Publisher: William Kirby
Publication Date: October 16, 2015
Binding: Kobo eBook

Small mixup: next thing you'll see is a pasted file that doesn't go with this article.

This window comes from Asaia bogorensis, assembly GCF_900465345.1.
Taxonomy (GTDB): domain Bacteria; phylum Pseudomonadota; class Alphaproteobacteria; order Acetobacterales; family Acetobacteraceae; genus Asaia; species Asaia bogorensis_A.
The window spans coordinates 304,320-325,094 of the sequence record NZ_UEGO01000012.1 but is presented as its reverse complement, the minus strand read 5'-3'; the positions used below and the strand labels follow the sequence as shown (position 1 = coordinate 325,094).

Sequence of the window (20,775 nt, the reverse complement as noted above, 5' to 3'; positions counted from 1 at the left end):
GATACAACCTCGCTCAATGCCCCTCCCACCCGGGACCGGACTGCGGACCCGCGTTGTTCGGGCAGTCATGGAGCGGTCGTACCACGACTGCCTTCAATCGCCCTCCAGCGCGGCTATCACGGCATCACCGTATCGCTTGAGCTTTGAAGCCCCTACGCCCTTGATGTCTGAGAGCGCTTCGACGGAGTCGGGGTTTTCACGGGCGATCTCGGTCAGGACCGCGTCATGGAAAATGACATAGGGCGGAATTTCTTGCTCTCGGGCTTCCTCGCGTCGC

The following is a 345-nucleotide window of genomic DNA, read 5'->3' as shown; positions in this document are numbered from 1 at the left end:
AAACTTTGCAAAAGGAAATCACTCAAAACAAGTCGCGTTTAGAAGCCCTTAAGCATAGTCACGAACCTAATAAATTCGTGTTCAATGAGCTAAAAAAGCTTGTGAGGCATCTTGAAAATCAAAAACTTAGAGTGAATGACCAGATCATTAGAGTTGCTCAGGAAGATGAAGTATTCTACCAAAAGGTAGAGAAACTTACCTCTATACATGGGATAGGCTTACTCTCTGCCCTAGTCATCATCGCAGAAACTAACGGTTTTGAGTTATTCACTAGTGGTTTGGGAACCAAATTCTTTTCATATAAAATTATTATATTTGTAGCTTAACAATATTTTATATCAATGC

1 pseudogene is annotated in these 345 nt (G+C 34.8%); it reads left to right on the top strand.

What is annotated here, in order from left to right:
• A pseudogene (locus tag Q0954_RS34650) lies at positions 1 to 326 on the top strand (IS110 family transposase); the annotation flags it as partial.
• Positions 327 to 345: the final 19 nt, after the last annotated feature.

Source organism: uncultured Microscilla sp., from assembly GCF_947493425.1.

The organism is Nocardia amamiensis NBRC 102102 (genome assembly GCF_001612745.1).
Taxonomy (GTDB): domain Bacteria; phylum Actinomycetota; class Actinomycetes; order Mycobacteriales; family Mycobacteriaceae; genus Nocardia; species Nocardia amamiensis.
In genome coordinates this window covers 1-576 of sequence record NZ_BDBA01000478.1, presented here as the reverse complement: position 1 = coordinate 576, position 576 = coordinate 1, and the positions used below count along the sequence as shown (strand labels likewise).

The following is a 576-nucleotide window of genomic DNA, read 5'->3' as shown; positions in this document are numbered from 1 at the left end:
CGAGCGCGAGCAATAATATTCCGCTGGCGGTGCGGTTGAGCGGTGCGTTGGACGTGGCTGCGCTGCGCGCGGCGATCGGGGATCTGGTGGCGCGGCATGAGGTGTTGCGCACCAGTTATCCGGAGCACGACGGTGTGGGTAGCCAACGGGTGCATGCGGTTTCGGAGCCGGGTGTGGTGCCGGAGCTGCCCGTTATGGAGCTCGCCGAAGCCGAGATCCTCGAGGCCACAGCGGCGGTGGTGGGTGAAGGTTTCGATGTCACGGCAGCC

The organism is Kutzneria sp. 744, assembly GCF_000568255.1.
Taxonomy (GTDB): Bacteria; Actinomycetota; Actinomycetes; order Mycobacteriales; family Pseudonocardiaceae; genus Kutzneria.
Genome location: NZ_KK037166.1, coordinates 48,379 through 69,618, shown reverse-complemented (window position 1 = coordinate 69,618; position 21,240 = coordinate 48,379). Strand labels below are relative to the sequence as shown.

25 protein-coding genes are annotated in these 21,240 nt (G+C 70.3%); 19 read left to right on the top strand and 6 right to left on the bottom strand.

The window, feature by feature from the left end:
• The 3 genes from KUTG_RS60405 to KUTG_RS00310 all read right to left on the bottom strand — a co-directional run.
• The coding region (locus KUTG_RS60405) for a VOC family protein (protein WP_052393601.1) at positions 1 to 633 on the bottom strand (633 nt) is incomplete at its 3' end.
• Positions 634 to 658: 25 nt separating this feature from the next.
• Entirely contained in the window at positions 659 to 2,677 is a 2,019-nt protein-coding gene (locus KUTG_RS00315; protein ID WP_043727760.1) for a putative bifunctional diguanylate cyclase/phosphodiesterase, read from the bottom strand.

One principal cause of the little attention paid to Entomology in this country, has doubtless been the ridicule so often thrown upon the science. The botanist, sheltered now by the sanction of fashion, as formerly by the prescriptive union of his study with medicine, may dedicate his hours to mosses and lichens without reproach; but in the minds of most men, the learned as well as the vulgar, the idea of the trifling nature of his pursuit is so strongly associated with that of the diminutive size of its objects, that an entomologist is synonymous with every thing futile and childish. Now, when so many other roads to fame and distinction are open, when a man has merely to avow himself a botanist, a mineralogist, or a chemist—a student of classical literature or of political economy—to ensure attention and respect, there are evidently no great attractions to lead him to a science which in nine companies out of ten with which he may associate promises to signalize him only as an object of pity or contempt. Even if he have no other aim than self-gratification, yet "the sternest stoic of us all wishes at least for some one to enter into his views and feelings, and confirm him in the opinion which he entertains of himself:" but how can he look for sympathy in a pursuit unknown to the world, except as indicative of littleness of mind?